Preventing Back Pain

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A strong core is a key element to preventing back pain.

By Chris Caalsen

Due to recent back pain, especially right after a round of golf, I’ve decided to start an exercise program to strengthen my core and try reduce back pain.

This article was written in conjunction with some of my research to strengthen my back muscles and try reduce back strain after a round of golf.

The rotational stresses of the golf swing can place considerable pressure on the spine and muscles. Also, poor flexibility and muscle strength can cause minor strains in the back that can easily develop into severe injuries. Lower back pain is the number one injury sustained by golfers, accounting for up to 34.5% of all injuries (ask Tiger Woods). Most golfers report back pain developing over time rather than from one traumatic incident as was the case with me. My back pain was particularly bad after a number of rounds of golf in close succession.

The modern swing, separating the hips and shoulders as much as possible during the backswing, gains more power and finishes in lumbar hyperextension which increases pressure on the spine. Adding to injury potential during follow-through are the eccentrically contacting abdominal muscles to slow rotation and the increased pressure on the annulus of the intervertebral disc.

Members on SOS will know that my golf swing is anything but orthodox and for this reason, I believe I may put even more strain on my back.(2nd most orthodox swing to Ryan Hendry, who defies science with his crazy golf swing)

So let me cut to the chase. Everybody has a different swing and could cause back pain in different ways. Yes, if you have a crazy golf swing like I do, you might want to consult a swing coach, but I don’t believe my 20 handicap warrants a swing coach.

Core strengthening exercise

Besides stretching before a game of golf, once can develop a strong core to help prevent back pain.

Exercises for Strengthening the Core & Lower Back

Looking good in a swimsuit isn’t the only reason to strengthen the muscles in your core and low back. The core, which includes muscles of the hips, spine, pelvic floor and abdomen, plays an important role in providing stability to the back. In addition, building strength in these muscles can also help prevent the onset of low back pain and improve your endurance while running , working out and playing golf. Several different exercises target these important muscle groups.


Bridges activate several different core muscles including your gluteus maximus and your transversus abdominus.

How To: Lie on your back with your knees bent and your feet flat on the ground. Contract your abdominal muscles and avoid holding your breath. Lift your buttocks off the ground and hold this position for 5 to 10 seconds before slowly lowering your body back down again.

Dead Bug

This exercise challenges your abdominal muscles to maintain core stability while you move your arms and legs away from your body.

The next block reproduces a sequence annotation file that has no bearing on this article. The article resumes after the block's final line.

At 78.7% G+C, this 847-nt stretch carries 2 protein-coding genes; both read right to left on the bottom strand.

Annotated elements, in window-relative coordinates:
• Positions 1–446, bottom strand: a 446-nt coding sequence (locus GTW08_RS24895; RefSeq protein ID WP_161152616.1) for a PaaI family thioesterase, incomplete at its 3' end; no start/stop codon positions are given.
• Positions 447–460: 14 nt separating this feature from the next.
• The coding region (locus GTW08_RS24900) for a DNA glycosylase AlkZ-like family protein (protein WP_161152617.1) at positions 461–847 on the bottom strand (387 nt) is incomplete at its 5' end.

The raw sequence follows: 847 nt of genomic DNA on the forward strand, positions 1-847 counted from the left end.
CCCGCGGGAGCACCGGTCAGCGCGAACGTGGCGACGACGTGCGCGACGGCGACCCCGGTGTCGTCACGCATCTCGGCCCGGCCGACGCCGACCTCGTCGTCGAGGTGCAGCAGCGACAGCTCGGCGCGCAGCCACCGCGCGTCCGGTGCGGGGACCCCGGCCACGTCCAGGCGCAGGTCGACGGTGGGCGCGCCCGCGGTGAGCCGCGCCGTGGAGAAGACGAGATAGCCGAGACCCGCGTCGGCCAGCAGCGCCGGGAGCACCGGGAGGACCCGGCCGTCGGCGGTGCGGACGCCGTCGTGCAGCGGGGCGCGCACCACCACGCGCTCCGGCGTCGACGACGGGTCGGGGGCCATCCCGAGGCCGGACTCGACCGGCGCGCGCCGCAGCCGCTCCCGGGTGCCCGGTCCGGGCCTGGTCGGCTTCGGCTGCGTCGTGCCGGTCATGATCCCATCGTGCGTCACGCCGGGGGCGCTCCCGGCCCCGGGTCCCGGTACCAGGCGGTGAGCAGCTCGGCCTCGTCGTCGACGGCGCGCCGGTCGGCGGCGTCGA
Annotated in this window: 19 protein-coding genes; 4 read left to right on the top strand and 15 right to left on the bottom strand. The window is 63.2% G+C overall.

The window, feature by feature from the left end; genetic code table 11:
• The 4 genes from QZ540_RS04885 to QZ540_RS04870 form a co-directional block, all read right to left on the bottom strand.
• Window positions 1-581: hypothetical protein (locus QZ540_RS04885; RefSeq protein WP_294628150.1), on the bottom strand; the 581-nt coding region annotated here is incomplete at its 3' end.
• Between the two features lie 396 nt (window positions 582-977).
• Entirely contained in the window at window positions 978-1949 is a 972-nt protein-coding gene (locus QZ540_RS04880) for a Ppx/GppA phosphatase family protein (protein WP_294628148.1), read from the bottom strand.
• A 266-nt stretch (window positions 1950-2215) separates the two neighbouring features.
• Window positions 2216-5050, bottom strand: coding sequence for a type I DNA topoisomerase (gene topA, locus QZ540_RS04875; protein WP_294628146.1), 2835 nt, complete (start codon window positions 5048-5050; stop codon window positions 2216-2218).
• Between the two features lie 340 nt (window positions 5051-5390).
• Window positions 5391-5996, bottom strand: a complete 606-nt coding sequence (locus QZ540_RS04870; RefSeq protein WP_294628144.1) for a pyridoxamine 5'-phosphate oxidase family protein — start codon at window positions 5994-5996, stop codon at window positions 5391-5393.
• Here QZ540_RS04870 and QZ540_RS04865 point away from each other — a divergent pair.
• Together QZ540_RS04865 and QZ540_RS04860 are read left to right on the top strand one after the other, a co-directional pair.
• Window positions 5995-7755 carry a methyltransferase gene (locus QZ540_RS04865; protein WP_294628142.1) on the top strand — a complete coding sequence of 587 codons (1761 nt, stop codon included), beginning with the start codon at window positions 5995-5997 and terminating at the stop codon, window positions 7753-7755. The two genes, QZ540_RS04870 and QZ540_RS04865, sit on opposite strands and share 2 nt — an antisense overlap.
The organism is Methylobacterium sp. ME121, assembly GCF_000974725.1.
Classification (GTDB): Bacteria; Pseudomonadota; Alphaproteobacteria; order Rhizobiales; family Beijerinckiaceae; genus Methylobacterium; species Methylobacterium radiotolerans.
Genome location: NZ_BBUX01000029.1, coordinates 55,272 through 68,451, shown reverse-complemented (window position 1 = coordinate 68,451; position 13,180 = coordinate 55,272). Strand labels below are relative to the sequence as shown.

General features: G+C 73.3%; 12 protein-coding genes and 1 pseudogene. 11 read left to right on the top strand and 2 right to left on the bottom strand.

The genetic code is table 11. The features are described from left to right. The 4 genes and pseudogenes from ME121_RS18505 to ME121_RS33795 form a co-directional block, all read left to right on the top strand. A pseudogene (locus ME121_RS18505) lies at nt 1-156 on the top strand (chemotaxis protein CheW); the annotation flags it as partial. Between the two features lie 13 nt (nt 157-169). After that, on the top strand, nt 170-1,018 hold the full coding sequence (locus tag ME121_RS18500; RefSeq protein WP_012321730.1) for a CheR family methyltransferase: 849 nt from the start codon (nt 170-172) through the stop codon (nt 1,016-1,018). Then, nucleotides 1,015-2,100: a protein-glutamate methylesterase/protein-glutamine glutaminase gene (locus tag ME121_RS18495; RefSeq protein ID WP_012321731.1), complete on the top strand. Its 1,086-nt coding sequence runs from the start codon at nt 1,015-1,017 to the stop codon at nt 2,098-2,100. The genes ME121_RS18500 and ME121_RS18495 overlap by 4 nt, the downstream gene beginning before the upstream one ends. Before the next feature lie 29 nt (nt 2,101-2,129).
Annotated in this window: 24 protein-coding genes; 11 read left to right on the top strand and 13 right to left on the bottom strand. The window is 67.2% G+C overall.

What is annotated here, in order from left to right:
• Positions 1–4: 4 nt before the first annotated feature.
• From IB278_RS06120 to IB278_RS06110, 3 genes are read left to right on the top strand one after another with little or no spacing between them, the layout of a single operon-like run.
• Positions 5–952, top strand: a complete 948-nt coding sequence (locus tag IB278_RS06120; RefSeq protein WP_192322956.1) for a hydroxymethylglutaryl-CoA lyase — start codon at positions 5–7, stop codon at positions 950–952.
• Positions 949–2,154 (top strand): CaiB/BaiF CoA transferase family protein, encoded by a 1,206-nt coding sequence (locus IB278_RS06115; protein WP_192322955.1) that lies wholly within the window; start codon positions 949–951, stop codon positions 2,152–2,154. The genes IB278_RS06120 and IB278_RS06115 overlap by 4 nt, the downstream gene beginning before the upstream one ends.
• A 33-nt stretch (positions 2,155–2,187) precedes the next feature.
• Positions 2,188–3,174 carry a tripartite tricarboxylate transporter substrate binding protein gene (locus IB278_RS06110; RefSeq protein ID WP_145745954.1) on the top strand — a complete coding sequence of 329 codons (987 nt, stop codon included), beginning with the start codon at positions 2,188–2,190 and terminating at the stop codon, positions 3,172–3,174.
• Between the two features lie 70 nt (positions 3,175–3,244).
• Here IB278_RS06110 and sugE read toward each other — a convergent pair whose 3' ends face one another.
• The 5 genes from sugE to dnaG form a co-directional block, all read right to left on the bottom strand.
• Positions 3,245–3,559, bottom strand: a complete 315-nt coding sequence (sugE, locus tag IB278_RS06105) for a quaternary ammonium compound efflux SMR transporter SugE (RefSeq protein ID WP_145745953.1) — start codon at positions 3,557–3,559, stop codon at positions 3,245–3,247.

How To: While lying on your back, lift both legs in the air and bend your hips and knees to 90 degree angles. Squeeze your stomach muscles and keep your back flat against the ground. As you maintain this position, straighten one leg in the air as you raise the alternate arm overhead. Do not allow your back to arch as you do this. Return to the starting position and then repeat with the opposite arm and leg.

Plank with Leg Lifts

This modified version of the standard plank activates the gluteus maximus muscle as you challenge your abdominal muscles.

How To: Assume a push-up position with your elbows extended and your hands resting on the ground under each shoulder. Keep your buttocks in line with your body and engage your stomach muscles so your spine is straight. Then, lift one leg in the air and slowly lower it back down without allowing your pelvis to drop. Repeat this with the other leg and continue to alternate between the two.

Side Plank

Side planks target both the oblique muscles and the gluteus medius, an important core muscle on the side of your pelvis.

How To: Lie on your right side with your knees straight and your legs stacked on top of each other. With your right elbow positioned under your shoulder, lift your body off the ground until your spine is straight. Maintain this position for 5 to 10 seconds before lowering yourself back to the ground. After a full set, repeat the exercise on your left side

Prone Flutters

This exercise challenges the multifidi muscles in your low back. These muscles play an important role in stabilizing the spine.

How To: Lie on your stomach with your arms extended over your head. Lift your right arm and left leg in the air at the same time and then slowly lower them back down. Repeat with the opposite arm and leg and continue to alternate.

Prayer Plank

Prayer planks use an exercise ball to challenge the transversus abdominis muscle by incorporating instability. The transversus abdominis acts like a girdle, surrounding your internal organs and contributing to a healthy, supported low back.

The one handed push up

This has nothing to do with strengthening your back, but if you want to see me smash my face into meat sauce, join us on Year End Tour in October and watch me do one handed push ups